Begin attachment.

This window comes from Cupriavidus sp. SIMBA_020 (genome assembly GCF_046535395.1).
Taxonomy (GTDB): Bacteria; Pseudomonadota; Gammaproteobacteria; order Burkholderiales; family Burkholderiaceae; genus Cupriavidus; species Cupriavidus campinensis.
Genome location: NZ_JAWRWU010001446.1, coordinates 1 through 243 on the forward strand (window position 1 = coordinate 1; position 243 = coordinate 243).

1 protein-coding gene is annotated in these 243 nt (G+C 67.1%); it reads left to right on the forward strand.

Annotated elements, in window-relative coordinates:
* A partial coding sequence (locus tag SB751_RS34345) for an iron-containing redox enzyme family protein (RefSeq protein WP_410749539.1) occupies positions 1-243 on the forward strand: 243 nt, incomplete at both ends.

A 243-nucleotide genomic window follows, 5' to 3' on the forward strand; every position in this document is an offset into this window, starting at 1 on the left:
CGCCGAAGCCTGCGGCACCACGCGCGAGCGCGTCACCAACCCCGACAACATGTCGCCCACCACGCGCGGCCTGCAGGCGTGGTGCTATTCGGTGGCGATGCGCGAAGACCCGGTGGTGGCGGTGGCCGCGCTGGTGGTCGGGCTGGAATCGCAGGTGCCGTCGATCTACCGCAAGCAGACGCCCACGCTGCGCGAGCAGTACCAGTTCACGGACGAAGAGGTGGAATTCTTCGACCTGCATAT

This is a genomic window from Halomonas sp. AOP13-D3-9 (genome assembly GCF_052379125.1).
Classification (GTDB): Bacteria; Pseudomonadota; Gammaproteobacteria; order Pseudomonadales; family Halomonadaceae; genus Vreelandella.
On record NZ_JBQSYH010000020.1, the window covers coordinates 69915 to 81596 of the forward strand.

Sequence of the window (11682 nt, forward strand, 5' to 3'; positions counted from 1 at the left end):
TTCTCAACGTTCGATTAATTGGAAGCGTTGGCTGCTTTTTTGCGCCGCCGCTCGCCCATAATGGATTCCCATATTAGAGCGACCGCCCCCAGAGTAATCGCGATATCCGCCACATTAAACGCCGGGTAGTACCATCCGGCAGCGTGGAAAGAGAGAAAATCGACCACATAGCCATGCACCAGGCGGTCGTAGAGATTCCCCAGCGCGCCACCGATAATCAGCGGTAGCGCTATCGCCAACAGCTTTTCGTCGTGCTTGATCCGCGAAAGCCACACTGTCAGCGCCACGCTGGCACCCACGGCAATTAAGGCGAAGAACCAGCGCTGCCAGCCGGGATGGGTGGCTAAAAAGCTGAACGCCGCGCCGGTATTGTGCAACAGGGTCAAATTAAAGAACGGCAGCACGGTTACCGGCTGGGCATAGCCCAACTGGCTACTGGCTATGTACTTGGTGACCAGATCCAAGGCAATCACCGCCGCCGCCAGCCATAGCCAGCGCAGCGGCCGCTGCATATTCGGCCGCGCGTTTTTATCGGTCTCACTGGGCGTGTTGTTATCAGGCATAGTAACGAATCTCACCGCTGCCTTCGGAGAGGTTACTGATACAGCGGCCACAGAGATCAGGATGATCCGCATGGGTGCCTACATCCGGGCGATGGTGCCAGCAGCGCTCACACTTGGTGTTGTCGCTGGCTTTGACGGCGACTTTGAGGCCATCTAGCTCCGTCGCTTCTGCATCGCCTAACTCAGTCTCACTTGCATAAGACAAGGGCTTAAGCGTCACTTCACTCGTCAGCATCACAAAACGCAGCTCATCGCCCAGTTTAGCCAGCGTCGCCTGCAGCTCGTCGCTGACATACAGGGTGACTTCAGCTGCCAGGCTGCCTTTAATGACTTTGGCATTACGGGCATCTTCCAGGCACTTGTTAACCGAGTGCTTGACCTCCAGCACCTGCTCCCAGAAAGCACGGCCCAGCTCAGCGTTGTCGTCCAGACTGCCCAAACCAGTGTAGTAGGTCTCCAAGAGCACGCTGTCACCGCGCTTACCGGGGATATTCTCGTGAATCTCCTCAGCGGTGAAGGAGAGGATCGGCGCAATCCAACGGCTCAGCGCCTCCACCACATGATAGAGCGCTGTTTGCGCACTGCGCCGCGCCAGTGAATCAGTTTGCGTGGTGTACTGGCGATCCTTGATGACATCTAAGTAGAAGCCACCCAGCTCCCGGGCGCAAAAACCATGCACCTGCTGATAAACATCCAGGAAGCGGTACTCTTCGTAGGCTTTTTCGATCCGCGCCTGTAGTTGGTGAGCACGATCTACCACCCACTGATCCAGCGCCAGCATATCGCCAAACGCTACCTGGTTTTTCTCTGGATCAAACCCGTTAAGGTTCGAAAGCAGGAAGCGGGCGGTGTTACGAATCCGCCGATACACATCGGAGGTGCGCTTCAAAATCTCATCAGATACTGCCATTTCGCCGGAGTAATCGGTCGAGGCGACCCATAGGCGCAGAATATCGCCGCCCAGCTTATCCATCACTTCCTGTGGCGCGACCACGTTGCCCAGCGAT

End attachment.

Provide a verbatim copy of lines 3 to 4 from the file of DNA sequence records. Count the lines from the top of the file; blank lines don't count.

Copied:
Genome location: NZ_JAWRWU010001446.1, coordinates 1 through 243 on the forward strand (window position 1 = coordinate 1; position 243 = coordinate 243).

1 protein-coding gene is annotated in these 243 nt (G+C 67.1%); it reads left to right on the forward strand.